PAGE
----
Responsibility for a child's writing instruction is usually accompanied by an obligation to evaluate the child's writing. Such evaluation can be a daunting task. The following suggestions will help you give your child's writing the response it deserves and will also help you provide the feedback that will make your child a better writer.

The Reader's Mindset

Approach a piece of child's writing the same way you as a reader would approach any other piece of writing: First get the message. Determine what the young writer is trying to communicate.

On a second reading you might approach the piece more objectively. You are still reading to get the message, but try to divest yourself of all prior knowledge of the writer and the topic—rely solely on the written words.

Respond First to Content

Too often we tend to zero in on mechanical errors such as those involving spelling or punctuation. Mechanical issues are objective; most of them have a clear right and wrong; they can be dealt with quickly and conclusively. Content issues, on the other hand, are more subjective; they have nuances; they beget additional issues and often seem to defy resolution.

Nevertheless, it is vital to address content issues first, to respond to the writer's message. If you were reading a love letter or a suicide note, would you suggest mechanical corrections before you responded to content? Although young writers will almost certainly have topics other than these, they ought to be writing about things that are important to them. Take time to state the message that you got from the piece of writing: for example, "I can tell that Nana's kitchen is a very special place to you."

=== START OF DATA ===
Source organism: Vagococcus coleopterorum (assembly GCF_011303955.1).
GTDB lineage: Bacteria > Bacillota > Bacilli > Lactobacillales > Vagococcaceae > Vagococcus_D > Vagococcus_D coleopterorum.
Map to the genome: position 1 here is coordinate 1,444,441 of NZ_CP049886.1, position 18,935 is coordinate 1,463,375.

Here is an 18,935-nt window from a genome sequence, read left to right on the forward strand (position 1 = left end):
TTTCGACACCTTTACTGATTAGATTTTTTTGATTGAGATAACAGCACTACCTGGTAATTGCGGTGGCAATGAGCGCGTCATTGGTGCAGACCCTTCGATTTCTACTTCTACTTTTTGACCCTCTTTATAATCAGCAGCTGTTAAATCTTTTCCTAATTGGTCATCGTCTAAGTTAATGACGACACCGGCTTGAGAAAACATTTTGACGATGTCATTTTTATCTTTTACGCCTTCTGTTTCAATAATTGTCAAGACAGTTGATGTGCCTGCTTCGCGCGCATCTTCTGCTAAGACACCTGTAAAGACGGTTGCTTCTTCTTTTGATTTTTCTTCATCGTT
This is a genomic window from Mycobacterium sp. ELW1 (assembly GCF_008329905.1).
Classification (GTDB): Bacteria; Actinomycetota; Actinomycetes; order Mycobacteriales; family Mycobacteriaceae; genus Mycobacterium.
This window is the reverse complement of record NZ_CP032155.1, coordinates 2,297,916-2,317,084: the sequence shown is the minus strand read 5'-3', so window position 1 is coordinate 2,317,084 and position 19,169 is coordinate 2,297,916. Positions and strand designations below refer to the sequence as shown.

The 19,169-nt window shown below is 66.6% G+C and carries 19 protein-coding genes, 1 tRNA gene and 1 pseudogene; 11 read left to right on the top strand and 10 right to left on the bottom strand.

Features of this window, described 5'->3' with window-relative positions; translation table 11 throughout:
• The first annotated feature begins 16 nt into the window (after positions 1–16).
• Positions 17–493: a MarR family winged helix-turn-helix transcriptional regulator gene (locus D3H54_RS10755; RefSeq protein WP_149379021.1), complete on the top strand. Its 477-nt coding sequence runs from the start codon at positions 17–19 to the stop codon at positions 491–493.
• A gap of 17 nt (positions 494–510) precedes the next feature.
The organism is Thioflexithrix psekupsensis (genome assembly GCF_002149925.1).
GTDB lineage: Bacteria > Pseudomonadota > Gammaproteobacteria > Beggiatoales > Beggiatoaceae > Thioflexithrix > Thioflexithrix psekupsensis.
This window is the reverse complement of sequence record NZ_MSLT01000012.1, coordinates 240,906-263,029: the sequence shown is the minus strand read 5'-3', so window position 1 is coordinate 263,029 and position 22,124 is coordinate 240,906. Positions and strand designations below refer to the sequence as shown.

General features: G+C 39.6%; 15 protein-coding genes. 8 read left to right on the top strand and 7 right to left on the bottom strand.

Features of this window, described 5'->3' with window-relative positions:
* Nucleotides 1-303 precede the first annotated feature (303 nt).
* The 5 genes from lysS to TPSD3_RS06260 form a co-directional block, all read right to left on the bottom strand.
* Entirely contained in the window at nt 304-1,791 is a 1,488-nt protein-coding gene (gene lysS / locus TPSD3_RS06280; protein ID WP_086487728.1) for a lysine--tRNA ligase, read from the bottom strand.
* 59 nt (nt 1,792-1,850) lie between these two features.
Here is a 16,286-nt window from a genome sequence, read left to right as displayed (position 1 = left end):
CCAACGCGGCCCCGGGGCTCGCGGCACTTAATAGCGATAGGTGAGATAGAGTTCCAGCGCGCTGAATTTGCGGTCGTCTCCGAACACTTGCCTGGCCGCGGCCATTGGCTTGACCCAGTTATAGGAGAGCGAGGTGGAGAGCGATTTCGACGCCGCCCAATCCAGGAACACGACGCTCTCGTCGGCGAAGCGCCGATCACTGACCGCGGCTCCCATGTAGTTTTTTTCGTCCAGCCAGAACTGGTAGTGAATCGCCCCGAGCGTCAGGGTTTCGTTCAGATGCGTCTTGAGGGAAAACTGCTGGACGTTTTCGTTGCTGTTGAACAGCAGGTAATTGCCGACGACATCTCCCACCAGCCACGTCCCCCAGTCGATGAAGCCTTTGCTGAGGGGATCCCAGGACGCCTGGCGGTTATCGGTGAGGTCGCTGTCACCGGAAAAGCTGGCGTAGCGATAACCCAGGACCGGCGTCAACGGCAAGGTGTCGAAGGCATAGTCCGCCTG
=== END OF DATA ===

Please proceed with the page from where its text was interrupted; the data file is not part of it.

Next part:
A good next step is to be more specific about what made the content effective: for example, "You've described the sights and sounds—and smells!—so vividly that I felt I was there myself." You might even want to put some of these comments in writing.

From here, it's easy to identify other techniques that made the content effective—and perhaps mention one or two things that could have made it even more effective. Don't mention everything here. The writer won't remember it all and will instead be discouraged by how far short of perfection the writing has fallen. Select one or two things that the writer seems "ready" to incorporate into his or her writing.

Four Broad Categories

Once you have responded to the writing, you are likely to feel that you should evaluate it. An easy way to begin is to place the piece of writing into one of the following four categories.

Incomprehensible: Due to serious problems with content and/or mechanics, the message simply cannot be understood.

Understandable: Although the message may contain many errors of various kinds, the basic point seems clear. This is a good start for any writer.

Favorable: In addition to having a message that seems clear, the writing gives a favorable impression. Content is probably well organized and well supported; mechanical errors are probably few. All writers should strive to reach this level.

Eloquent/Profound: Not only does the clear message create a favorable impression, something about the content, word choice, sentence structure, figurative language, etc. moves the reader to "Wow!" Mechanical correctness alone cannot carry a piece of writing to this level.

Distribution of student writing into these four categories is likely to produce a bell curve. Most pieces of writing will fit into one of the two middle groups; few will be in the top or bottom group.

Questions to Help You Evaluate Content

The four categories above are quite broad. The following specific questions will help parents or teachers guide students toward the "Favorable" level. Approach the questions in the mindset of the objective reader who has divested himself or herself of privileged knowledge about the writer and topic.